To help interpret the medical evidence, and to give binding guidance on disability and other benefit programs, SSA publishes several Rulings each year. In 2006, SSA published a Ruling entitled, "Considering Opinions and Other Evidence From Sources Who Are Not 'Acceptable Medical Sources' in Disability Claims; Considering Decisions on Disability by Other Governmental and Nongovernmental Agencies."

In part, this Ruling clarifies how SSA considers opinions from sources who are not considered "acceptable medical sources." The Ruling recognizes that with the growth of managed health care and the emphasis on containing medical costs, many people get much of their care from health care practitioners who are not doctors. These sources include nurse practitioners, physician assistants and licensed clinical social workers. This Ruling gives guidance on how much weight SSA will give to their opinions.

In general, "acceptable medical sources" include, for example, licensed physicians (medical or osteopathic doctors); licensed or certified psychologists (including school psychologists); and licensed optometrists, although SSA may need a report from a physician to determine other aspects of eye diseases.

There are three categories of sources besides "acceptable medical sources" considered under the new Ruling:

  1. "Medical sources who are not acceptable medical sources" (for example, nurse practitioners, physicians' assistants, therapists, psychiatric social workers and chiropractors);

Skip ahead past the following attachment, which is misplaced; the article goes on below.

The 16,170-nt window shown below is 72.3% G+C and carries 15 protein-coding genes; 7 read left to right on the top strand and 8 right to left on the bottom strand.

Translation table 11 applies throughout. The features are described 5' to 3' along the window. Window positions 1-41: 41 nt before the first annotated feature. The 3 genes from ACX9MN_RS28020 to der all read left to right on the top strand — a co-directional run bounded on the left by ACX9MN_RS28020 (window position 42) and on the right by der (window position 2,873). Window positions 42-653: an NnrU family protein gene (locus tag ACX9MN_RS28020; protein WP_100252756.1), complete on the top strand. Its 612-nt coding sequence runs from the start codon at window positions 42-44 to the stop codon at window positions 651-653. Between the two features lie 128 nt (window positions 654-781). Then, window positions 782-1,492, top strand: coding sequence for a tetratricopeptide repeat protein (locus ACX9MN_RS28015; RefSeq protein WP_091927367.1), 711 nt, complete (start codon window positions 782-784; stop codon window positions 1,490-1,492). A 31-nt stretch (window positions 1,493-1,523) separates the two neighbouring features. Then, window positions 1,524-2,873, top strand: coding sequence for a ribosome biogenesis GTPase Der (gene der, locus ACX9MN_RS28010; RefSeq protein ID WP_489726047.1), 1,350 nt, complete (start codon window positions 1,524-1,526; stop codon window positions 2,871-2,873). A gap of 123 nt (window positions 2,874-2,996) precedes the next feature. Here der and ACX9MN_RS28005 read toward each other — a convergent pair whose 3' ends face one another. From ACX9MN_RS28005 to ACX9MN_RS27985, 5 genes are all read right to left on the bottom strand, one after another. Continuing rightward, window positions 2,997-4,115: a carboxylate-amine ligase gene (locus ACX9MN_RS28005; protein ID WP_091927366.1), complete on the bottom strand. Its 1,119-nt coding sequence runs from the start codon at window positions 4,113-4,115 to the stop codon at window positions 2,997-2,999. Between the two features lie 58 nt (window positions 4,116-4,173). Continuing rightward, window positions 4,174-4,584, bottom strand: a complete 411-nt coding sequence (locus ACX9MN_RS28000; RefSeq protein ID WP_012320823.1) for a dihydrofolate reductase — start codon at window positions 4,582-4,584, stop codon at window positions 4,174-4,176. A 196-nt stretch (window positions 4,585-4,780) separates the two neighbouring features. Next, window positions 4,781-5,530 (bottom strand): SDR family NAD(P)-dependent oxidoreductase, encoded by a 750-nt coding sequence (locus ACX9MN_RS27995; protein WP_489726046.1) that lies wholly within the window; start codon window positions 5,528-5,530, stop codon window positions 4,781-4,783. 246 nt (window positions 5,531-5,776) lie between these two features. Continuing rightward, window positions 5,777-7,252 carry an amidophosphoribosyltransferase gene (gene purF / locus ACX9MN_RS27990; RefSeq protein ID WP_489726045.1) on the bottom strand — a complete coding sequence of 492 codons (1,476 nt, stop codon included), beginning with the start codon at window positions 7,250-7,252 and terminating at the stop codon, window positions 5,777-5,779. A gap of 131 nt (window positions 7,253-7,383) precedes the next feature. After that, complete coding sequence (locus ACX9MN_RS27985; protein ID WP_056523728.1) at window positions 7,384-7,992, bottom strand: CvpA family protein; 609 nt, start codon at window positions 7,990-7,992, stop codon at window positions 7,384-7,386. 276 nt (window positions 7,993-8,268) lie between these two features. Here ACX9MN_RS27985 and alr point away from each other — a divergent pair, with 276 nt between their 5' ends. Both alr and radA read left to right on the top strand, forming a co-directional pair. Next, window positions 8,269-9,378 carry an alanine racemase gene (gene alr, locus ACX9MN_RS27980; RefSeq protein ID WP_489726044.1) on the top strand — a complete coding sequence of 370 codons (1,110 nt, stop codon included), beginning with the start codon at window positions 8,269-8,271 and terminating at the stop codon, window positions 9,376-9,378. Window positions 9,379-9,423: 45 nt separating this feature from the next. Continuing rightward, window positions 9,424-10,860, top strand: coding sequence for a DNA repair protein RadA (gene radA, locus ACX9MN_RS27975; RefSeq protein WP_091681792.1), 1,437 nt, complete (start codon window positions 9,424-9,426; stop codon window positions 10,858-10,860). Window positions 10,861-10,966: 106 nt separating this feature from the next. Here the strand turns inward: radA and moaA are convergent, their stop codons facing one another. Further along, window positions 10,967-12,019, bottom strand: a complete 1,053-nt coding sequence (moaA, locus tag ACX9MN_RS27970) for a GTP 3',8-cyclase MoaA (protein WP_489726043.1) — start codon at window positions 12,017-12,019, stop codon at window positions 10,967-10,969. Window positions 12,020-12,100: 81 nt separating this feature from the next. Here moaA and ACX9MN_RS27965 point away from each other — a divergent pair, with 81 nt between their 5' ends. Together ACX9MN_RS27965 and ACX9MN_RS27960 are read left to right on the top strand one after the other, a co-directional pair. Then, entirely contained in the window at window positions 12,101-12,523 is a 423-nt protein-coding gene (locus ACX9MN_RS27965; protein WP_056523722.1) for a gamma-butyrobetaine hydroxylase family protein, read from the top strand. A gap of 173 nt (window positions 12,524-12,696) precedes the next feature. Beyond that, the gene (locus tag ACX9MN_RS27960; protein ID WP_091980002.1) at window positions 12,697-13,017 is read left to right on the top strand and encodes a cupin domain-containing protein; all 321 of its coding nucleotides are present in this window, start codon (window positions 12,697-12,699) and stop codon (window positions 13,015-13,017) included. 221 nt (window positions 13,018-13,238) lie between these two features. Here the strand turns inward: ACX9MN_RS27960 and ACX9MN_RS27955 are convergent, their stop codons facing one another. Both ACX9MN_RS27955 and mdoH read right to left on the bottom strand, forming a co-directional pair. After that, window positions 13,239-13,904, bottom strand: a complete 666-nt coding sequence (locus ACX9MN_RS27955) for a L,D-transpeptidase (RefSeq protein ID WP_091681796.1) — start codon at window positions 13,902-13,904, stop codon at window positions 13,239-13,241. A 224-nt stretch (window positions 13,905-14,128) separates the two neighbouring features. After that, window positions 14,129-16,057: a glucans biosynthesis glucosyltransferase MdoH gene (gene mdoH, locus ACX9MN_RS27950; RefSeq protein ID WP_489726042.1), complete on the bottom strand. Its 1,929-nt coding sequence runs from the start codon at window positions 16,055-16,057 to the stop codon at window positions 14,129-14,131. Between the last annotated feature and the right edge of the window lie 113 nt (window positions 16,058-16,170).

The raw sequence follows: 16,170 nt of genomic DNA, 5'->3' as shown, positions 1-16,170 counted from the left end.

2. "Non-medical sources" such as teachers, counselors and social welfare agency staff acting in their professional capacity. These sources often have close contact with the individual and personal knowledge and expertise to make judgments about the impairment, activities, and level of functioning over a period of time.
  3. "Non-medical sources" such as spouses, other relatives, friends, employers, and neighbors.

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Can one work while receiving Social Security Disability Insurance (SSDI) Benefits?

One can work and receive Social Security benefits, however, there are limitations on what one can earn. For SSDI claims one can engage in nine Trial Work Period months without the work affecting one's benefit. A Trial Work Period month is a month in which you earned over $700 (before taxes; amount for the year 2009). Once one has engaged in nine Trial Work Period months in a five year period, then one enters the thirty-six (36) month Extended Period of Eligibility (EPE). During this period, if one earns over the Substantial Gainful Activity amount (for the year 2009 - it is over $980/month for a non-blind individual) then one's benefit stops. If one earns under the SGA amount after that, one's benefit is reinstated.

After the EPE ends, if one continues to earn over the SGA amount, one's benefit can be terminated by SSA.

The Supplemental Security Income (SSI) has different return to work rules.

Remember, this is just general information. You can review your specific situation with the Social Security Administration. Examine SSA's website for more information in this regard.

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Social Security Hearing Offices

Cincinnati hearing office – 312 Elm St., Suite 2100, Cincinnati, OH 45202

Columbus hearing office – 401 N Front St, Rm 400, Columbus, OH 43215

Dayton hearing office – 10 N Ludlow St, Ste. 300, Dayton, Ohio 45402

Indianapolis hearing office – 151 N Delaware St, Ste. 400, Indianapolis, Indiana 46204

Lexington hearing office – 125 Lisle Industrial Ave, Ste. 200, Lexington, Kentucky 40511

Louisville hearing office – 601 W Broadway, Louisville, KY 40202

Madison hearing office – 150 Demaree Dr, Madison, Indiana 47250